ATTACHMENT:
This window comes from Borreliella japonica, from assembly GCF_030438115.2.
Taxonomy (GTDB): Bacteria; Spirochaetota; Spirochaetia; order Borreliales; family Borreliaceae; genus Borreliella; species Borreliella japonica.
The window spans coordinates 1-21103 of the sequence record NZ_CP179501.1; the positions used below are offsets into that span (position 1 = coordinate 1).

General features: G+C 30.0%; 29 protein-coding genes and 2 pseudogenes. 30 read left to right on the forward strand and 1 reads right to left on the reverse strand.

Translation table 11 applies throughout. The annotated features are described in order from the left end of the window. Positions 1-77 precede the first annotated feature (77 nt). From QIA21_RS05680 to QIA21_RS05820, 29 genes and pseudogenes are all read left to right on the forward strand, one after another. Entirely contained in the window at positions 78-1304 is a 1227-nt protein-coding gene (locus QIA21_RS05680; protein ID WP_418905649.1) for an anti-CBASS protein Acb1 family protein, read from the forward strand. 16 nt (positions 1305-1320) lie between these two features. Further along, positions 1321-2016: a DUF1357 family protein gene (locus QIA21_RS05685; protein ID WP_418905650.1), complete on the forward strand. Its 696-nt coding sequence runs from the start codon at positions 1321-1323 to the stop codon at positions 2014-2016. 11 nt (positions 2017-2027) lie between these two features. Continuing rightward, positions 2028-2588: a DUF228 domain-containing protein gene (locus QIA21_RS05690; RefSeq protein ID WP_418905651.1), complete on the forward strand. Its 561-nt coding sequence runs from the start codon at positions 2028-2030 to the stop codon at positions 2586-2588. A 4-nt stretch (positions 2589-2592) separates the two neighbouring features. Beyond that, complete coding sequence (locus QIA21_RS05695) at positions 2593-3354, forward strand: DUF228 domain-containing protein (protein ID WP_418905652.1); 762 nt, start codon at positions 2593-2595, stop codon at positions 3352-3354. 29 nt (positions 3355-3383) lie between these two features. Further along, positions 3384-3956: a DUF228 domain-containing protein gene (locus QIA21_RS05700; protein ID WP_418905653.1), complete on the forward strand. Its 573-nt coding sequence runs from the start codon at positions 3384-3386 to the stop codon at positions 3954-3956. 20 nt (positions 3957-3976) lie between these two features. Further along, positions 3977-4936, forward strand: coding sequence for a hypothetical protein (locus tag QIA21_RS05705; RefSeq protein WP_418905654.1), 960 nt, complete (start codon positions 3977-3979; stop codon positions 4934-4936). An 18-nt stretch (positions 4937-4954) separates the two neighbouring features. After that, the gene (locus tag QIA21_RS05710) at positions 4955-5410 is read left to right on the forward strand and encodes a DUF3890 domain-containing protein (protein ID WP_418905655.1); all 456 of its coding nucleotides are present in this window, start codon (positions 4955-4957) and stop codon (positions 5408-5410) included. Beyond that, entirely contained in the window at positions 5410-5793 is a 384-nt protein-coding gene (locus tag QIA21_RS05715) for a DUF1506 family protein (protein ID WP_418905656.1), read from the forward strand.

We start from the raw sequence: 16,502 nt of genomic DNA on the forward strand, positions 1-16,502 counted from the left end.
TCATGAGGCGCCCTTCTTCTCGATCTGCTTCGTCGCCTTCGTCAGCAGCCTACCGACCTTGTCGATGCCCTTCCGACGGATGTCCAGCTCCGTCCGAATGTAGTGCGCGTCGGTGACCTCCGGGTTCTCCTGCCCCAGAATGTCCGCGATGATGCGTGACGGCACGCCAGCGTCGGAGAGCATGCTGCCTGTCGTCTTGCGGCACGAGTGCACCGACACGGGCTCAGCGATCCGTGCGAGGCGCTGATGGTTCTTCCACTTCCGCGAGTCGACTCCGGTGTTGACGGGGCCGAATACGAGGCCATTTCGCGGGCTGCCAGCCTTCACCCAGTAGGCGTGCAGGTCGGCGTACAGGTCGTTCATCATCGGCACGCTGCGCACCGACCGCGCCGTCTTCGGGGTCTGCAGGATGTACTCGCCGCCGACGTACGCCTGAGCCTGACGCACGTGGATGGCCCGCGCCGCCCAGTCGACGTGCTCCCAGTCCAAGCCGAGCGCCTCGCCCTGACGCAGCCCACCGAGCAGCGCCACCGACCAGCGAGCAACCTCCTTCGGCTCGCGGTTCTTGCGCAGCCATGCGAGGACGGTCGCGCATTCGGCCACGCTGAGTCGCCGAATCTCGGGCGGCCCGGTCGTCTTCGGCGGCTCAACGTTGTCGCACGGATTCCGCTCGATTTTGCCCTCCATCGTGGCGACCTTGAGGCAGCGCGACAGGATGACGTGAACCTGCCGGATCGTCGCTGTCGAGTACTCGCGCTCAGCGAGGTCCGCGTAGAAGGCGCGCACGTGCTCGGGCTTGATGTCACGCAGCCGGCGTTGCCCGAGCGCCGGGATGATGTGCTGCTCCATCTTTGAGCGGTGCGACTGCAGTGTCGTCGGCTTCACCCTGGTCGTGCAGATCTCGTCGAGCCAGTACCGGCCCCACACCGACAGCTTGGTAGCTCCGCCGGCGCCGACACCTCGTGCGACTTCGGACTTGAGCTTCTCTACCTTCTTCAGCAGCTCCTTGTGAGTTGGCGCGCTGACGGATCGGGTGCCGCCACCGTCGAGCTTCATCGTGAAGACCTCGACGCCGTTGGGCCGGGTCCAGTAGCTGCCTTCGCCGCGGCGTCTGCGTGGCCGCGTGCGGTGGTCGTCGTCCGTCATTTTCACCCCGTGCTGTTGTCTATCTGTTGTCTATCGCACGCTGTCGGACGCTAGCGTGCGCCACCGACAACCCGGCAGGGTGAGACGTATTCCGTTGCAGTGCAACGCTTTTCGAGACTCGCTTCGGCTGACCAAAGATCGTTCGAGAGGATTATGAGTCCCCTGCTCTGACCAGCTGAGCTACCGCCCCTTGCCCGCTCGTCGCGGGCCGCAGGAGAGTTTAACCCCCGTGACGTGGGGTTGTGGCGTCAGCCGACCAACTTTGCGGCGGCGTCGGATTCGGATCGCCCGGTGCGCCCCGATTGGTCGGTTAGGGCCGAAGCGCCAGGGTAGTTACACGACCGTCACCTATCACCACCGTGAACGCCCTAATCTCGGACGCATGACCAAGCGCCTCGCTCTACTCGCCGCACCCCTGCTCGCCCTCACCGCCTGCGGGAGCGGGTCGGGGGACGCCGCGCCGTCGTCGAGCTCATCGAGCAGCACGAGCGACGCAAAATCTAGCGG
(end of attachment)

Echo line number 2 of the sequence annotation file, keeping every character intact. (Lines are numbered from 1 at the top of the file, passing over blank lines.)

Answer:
Taxonomy (GTDB): Bacteria; Spirochaetota; Spirochaetia; order Borreliales; family Borreliaceae; genus Borreliella; species Borreliella japonica.